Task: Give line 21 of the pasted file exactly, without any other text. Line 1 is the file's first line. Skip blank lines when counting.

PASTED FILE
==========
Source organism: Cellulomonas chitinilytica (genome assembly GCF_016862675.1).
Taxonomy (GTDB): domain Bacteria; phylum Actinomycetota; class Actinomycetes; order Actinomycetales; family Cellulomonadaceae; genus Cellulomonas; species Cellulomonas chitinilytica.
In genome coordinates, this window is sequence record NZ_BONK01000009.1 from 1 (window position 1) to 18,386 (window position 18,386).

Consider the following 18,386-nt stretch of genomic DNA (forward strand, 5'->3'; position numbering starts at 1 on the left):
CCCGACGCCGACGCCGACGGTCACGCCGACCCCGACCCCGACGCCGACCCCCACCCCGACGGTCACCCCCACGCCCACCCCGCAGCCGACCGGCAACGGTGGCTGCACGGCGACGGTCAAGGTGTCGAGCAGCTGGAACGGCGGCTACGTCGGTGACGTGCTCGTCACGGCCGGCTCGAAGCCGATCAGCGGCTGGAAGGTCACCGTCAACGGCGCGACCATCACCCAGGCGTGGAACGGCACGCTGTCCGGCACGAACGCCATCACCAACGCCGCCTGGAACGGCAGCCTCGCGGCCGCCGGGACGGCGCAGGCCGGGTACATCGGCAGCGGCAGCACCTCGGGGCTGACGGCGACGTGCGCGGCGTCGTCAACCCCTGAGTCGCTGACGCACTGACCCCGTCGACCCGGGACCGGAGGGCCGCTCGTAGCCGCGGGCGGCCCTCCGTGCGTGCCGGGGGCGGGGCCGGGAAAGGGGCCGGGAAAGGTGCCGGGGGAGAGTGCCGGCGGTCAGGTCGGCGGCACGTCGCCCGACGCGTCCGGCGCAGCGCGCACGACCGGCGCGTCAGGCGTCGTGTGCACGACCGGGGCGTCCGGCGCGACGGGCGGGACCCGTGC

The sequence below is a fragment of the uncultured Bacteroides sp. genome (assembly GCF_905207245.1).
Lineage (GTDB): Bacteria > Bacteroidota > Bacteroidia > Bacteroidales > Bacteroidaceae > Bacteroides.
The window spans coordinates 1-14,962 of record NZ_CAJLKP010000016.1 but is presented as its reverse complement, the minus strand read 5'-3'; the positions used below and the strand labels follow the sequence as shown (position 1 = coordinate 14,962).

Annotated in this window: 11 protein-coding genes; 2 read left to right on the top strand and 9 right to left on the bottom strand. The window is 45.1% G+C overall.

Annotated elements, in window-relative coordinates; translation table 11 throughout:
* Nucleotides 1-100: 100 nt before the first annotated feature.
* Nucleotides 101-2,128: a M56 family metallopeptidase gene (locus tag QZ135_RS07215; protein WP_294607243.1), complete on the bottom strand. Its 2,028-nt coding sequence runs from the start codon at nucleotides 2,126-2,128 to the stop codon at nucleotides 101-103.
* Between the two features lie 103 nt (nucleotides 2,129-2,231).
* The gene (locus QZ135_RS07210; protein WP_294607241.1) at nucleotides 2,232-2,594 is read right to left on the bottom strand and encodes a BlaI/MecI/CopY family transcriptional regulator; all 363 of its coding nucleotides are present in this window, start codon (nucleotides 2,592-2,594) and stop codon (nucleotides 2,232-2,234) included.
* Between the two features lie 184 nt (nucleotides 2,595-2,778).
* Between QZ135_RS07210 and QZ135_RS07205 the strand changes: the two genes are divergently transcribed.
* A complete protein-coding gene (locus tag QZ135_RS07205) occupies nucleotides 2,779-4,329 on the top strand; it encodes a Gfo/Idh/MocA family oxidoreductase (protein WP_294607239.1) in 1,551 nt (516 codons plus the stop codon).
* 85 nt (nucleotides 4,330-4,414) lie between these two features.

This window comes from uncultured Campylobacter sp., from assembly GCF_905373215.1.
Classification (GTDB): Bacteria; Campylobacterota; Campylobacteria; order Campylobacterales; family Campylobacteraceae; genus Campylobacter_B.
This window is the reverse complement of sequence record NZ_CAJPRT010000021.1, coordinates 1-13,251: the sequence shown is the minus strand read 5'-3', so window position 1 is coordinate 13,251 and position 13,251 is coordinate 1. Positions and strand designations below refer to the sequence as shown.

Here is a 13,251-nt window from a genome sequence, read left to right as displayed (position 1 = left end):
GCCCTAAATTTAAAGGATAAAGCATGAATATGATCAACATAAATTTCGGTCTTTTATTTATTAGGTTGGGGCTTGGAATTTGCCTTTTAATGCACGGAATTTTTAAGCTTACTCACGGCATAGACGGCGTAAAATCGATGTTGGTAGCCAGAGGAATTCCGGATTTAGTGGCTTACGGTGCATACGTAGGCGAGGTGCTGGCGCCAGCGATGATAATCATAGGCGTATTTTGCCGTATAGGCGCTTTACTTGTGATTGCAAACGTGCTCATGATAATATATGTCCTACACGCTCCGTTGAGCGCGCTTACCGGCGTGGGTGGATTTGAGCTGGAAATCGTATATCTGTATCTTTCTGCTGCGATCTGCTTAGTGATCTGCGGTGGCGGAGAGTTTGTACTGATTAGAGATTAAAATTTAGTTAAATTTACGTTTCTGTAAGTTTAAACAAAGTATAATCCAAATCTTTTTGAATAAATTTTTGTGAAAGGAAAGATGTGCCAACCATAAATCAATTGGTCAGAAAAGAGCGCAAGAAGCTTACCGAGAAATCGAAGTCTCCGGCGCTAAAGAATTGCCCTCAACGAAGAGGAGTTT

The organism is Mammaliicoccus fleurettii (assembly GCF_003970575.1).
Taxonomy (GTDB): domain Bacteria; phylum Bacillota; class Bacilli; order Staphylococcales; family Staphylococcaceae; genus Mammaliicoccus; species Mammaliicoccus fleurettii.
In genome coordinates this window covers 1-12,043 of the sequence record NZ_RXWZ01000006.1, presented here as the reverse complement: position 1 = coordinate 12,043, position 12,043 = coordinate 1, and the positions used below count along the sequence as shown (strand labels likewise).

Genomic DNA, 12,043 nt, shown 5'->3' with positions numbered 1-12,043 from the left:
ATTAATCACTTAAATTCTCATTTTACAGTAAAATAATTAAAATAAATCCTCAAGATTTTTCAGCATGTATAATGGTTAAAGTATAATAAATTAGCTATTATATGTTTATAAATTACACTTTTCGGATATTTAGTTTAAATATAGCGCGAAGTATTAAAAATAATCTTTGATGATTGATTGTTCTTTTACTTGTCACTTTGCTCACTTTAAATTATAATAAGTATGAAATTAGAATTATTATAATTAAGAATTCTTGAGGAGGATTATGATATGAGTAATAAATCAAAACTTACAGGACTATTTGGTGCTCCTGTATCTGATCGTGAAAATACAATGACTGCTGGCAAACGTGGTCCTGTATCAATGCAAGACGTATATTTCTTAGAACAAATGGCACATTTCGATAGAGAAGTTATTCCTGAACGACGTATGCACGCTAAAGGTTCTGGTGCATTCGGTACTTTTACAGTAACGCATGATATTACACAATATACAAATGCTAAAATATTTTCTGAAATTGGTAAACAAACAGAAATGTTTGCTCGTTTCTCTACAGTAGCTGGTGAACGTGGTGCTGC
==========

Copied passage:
This window is the reverse complement of sequence record NZ_CAJPRT010000021.1, coordinates 1-13,251: the sequence shown is the minus strand read 5'-3', so window position 1 is coordinate 13,251 and position 13,251 is coordinate 1. Positions and strand designations below refer to the sequence as shown.